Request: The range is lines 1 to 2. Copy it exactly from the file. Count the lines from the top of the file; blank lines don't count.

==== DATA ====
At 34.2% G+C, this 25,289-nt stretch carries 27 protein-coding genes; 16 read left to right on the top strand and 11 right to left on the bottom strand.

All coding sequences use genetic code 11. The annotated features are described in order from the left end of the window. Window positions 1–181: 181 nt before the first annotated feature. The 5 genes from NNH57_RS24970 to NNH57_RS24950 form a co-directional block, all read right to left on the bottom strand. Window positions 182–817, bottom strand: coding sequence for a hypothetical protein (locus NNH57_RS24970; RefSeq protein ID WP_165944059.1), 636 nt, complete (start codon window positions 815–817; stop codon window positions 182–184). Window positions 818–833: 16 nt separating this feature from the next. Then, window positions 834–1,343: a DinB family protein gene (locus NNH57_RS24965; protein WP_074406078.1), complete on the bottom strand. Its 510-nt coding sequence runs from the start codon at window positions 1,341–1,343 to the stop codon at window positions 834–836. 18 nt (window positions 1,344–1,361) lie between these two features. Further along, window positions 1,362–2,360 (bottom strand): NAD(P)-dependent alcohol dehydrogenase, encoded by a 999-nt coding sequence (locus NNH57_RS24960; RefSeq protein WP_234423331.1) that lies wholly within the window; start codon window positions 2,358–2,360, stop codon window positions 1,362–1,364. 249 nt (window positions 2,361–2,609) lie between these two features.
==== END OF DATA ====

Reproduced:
At 34.2% G+C, this 25,289-nt stretch carries 27 protein-coding genes; 16 read left to right on the top strand and 11 right to left on the bottom strand.

All coding sequences use genetic code 11. The annotated features are described in order from the left end of the window. Window positions 1–181: 181 nt before the first annotated feature. The 5 genes from NNH57_RS24970 to NNH57_RS24950 form a co-directional block, all read right to left on the bottom strand. Window positions 182–817, bottom strand: coding sequence for a hypothetical protein (locus NNH57_RS24970; RefSeq protein ID WP_165944059.1), 636 nt, complete (start codon window positions 815–817; stop codon window positions 182–184). Window positions 818–833: 16 nt separating this feature from the next. Then, window positions 834–1,343: a DinB family protein gene (locus NNH57_RS24965; protein WP_074406078.1), complete on the bottom strand. Its 510-nt coding sequence runs from the start codon at window positions 1,341–1,343 to the stop codon at window positions 834–836. 18 nt (window positions 1,344–1,361) lie between these two features. Further along, window positions 1,362–2,360 (bottom strand): NAD(P)-dependent alcohol dehydrogenase, encoded by a 999-nt coding sequence (locus NNH57_RS24960; RefSeq protein WP_234423331.1) that lies wholly within the window; start codon window positions 2,358–2,360, stop codon window positions 1,362–1,364. 249 nt (window positions 2,361–2,609) lie between these two features.